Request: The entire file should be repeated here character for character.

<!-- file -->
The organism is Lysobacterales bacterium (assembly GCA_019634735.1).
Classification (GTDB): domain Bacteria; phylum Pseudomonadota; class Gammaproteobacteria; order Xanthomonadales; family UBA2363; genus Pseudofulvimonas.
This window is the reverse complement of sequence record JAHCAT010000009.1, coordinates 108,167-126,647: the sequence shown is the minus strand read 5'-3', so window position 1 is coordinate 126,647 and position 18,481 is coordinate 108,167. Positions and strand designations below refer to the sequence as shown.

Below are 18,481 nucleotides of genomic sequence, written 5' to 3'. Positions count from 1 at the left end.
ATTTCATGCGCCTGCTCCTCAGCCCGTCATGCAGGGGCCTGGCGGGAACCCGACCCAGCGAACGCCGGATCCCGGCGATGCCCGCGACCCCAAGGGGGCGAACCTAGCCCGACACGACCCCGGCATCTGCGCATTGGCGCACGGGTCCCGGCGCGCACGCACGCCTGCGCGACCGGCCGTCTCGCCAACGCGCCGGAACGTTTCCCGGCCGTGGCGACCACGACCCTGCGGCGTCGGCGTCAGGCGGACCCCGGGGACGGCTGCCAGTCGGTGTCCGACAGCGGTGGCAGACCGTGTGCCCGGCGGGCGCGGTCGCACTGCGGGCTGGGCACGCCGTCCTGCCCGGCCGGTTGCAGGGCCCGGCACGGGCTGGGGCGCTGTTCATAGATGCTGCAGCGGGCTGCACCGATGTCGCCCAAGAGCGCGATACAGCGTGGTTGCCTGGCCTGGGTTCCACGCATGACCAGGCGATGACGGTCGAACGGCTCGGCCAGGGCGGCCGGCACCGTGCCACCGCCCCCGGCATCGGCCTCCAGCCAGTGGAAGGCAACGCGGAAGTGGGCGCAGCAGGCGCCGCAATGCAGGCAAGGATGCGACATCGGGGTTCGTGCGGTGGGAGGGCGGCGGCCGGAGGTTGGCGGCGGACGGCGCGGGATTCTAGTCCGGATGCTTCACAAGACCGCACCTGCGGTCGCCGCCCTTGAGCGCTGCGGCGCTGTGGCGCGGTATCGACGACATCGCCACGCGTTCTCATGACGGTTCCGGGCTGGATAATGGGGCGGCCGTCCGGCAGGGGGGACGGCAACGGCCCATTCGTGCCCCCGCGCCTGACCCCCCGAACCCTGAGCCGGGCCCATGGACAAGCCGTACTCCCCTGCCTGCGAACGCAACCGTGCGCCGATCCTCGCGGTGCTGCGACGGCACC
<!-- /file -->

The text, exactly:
The organism is Lysobacterales bacterium (assembly GCA_019634735.1).
Classification (GTDB): domain Bacteria; phylum Pseudomonadota; class Gammaproteobacteria; order Xanthomonadales; family UBA2363; genus Pseudofulvimonas.
This window is the reverse complement of sequence record JAHCAT010000009.1, coordinates 108,167-126,647: the sequence shown is the minus strand read 5'-3', so window position 1 is coordinate 126,647 and position 18,481 is coordinate 108,167. Positions and strand designations below refer to the sequence as shown.

Below are 18,481 nucleotides of genomic sequence, written 5' to 3'. Positions count from 1 at the left end.
ATTTCATGCGCCTGCTCCTCAGCCCGTCATGCAGGGGCCTGGCGGGAACCCGACCCAGCGAACGCCGGATCCCGGCGATGCCCGCGACCCCAAGGGGGCGAACCTAGCCCGACACGACCCCGGCATCTGCGCATTGGCGCACGGGTCCCGGCGCGCACGCACGCCTGCGCGACCGGCCGTCTCGCCAACGCGCCGGAACGTTTCCCGGCCGTGGCGACCACGACCCTGCGGCGTCGGCGTCAGGCGGACCCCGGGGACGGCTGCCAGTCGGTGTCCGACAGCGGTGGCAGACCGTGTGCCCGGCGGGCGCGGTCGCACTGCGGGCTGGGCACGCCGTCCTGCCCGGCCGGTTGCAGGGCCCGGCACGGGCTGGGGCGCTGTTCATAGATGCTGCAGCGGGCTGCACCGATGTCGCCCAAGAGCGCGATACAGCGTGGTTGCCTGGCCTGGGTTCCACGCATGACCAGGCGATGACGGTCGAACGGCTCGGCCAGGGCGGCCGGCACCGTGCCACCGCCCCCGGCATCGGCCTCCAGCCAGTGGAAGGCAACGCGGAAGTGGGCGCAGCAGGCGCCGCAATGCAGGCAAGGATGCGACATCGGGGTTCGTGCGGTGGGAGGGCGGCGGCCGGAGGTTGGCGGCGGACGGCGCGGGATTCTAGTCCGGATGCTTCACAAGACCGCACCTGCGGTCGCCGCCCTTGAGCGCTGCGGCGCTGTGGCGCGGTATCGACGACATCGCCACGCGTTCTCATGACGGTTCCGGGCTGGATAATGGGGCGGCCGTCCGGCAGGGGGGACGGCAACGGCCCATTCGTGCCCCCGCGCCTGACCCCCCGAACCCTGAGCCGGGCCCATGGACAAGCCGTACTCCCCTGCCTGCGAACGCAACCGTGCGCCGATCCTCGCGGTGCTGCGACGGCACC